Why salary and job offers are the wrong way to judge an IIM MBA

Though some may lament the supposed knock on the brand equity as evidenced by lower salaries, hirers and students alike are in the enviable position of having choice beyond finance, marketing and HR.

Abhilasha Khaitan March 20, 2013 21:26:46 IST
Why salary and job offers are the wrong way to judge an IIM MBA

Utter the little three letters, M, B and A, and someone will inevitably see dollar signs. Crude but true. Over the years, the world has learnt to value a management graduate's worth only by the salary he or she commands. Be it the nature of reporting in media, the industry perception or even the expectations of/from students, the degree had become all about that pot of gold at the end of a two-year-long bootcamp.

What a wasteful and, more importantly, outdated notion in the present time. I have long felt frustrated by the airtight box my degree was put into and this feeling was only reinforced by the recent The Economic Times story that reported a dip in salaries for IIM graduates, correctly attributing it to the economic slowdown but also asking if the burgeoning numbers of students and institutes - 13 IIMs of different credibility - was to blame.

Why salary and job offers are the wrong way to judge an IIM MBA

Salaries for MBA graduates have dropped recently. Reuters

It doesn't take a mathematics degree to realize that the average will inevitably go south with an increased number of students. But here are my two cents: This is an opportunity, not a threat. A marginal dip in a typical IIM MBA's salary will dent neither lifestyle nor prospects. Instead, a determined rebranding and re-imagining of the value of that education may well result in a glorious and meaningful reinvention.

Change has been brewing for a while, slowly but surely. As it should. This is a new world - economically uncertain but full of possibility. It needs original thought, smart solutions and robust energy for the rebuilding process that is taking place across the board. We have seen what the wrong people in the right place can do, or not do. Wanted: Some bright, right people.

More reason to find it ridiculous that a straightforward screening process for capable minds is largely ignored when it is for a purpose that isn't established as conventional. An MBA from a premier management institute, like the IIMs, has much to offer beyond the obvious. The very process of selection to the B-schools is so stringent that the margin of error of picking a non-starter is negligible. As such, though some may lament the supposed knock on the brand equity as evidenced by lower salaries, hirers and students alike are in the enviable position of having choice beyond finance, marketing and HR - yes, that was all that it was once upon a time.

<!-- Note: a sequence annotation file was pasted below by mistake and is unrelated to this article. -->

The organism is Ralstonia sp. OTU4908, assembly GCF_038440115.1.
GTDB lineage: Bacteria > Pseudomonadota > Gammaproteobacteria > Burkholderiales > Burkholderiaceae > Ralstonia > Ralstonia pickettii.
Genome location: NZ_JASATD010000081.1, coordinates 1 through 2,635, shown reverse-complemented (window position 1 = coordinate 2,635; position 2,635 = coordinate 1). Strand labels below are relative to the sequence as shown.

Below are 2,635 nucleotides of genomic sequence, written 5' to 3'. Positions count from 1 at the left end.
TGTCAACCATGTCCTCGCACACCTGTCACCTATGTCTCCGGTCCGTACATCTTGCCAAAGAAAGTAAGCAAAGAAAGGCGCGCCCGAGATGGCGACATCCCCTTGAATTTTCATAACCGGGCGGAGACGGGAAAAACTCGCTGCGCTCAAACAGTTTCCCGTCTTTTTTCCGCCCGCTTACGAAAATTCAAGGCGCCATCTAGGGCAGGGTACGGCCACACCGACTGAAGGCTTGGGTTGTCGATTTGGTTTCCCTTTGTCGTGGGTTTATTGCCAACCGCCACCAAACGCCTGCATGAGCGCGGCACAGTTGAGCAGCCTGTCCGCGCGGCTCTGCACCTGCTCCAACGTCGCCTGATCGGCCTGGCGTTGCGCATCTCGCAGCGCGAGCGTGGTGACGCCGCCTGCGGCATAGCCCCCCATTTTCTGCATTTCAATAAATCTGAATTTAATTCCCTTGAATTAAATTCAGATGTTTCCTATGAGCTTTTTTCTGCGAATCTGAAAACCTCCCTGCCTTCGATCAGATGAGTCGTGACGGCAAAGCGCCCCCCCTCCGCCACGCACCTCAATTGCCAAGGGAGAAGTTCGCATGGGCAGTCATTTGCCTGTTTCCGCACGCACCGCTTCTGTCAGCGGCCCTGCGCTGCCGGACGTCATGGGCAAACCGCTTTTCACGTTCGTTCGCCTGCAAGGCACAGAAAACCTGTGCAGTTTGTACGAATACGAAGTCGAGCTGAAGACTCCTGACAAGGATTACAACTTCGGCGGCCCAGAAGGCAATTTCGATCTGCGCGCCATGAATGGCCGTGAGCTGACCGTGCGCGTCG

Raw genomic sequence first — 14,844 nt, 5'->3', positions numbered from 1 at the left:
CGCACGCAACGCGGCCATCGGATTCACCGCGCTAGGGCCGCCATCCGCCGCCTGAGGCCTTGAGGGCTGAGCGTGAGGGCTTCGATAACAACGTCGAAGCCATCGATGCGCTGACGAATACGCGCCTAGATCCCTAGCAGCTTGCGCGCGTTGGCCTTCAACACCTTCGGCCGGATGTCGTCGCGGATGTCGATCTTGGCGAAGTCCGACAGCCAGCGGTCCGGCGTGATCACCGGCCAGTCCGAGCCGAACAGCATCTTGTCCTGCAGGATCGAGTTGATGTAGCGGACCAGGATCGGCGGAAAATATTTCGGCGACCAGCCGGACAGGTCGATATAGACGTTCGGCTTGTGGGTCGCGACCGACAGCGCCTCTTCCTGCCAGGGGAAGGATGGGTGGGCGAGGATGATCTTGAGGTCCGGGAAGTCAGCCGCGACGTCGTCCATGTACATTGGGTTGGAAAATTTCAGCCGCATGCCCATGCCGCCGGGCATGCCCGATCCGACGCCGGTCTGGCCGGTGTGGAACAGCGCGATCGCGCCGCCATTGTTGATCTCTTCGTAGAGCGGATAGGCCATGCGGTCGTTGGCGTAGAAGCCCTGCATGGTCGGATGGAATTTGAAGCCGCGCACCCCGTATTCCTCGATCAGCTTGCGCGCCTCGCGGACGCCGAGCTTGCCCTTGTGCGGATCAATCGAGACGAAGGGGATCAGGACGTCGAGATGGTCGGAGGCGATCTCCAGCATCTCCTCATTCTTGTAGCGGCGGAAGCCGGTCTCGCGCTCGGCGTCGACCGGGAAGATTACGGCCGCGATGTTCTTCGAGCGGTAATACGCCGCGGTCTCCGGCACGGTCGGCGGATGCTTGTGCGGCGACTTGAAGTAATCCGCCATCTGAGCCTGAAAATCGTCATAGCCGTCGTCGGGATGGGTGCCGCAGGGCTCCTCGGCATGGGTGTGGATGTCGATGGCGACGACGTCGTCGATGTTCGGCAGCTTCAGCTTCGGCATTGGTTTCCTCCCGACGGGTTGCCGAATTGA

A decade ago, it wasn't easy being an MBA in an alternative world. In my case, that was journalism. The welcome smiles were few and far between; the norm was suspicious exchanges and indignation. You were an outsider till you proved you were not.

This may sound like a very 'poor, little rich girl' type of rant but I have lost count of the number of times I have been asked any and all of these questions, and with intent ranging from genuine curiousity to bonafide needling: Why are you in journalism? Shouldn't you be making far more money elsewhere? Is your degree of any use over here?

I still don't have answers to any of those questions, apart from the money bit - of course, there is always a way to make more! But I learnt to ignore them as I lost myself in the crazy vibe of a newsroom and the complete lack of a dress code (shorts to work, who knew?). Today, as I type out a column and then enjoy the luxury of spending my time reading and figuring out my next project, I am so grateful that I didn't scare easily. And envious of the fresh MBAs that their non-traditional decisions won't meet with as much doubt.

There has been a noteable alteration and acceptance of this in a growing section - there are often incredulous and 'inspiring' stories on authors, commentators, scuba diving instructors, singers, politicians - but it still isn't recognized as a natural endgame rather the result of a mid-life crisis or the urge to do something different.

This is 2013, people. I'd like to see the government hire from business school - they can do with some structured thinking. How about educational initiatives cherry-picking communicators for teaching opportunities? The options are unlimited and exciting. But it really boils down to this. The pool may be larger but it is even more diverse and multi-skilled. More IIMs can be a good thing or bad thing depending on how you judge the waters.

The author writes on popular culture, cricket and whatever else takes her fancy. For contextual clarity regarding this piece, she is an MBA from IIM-A

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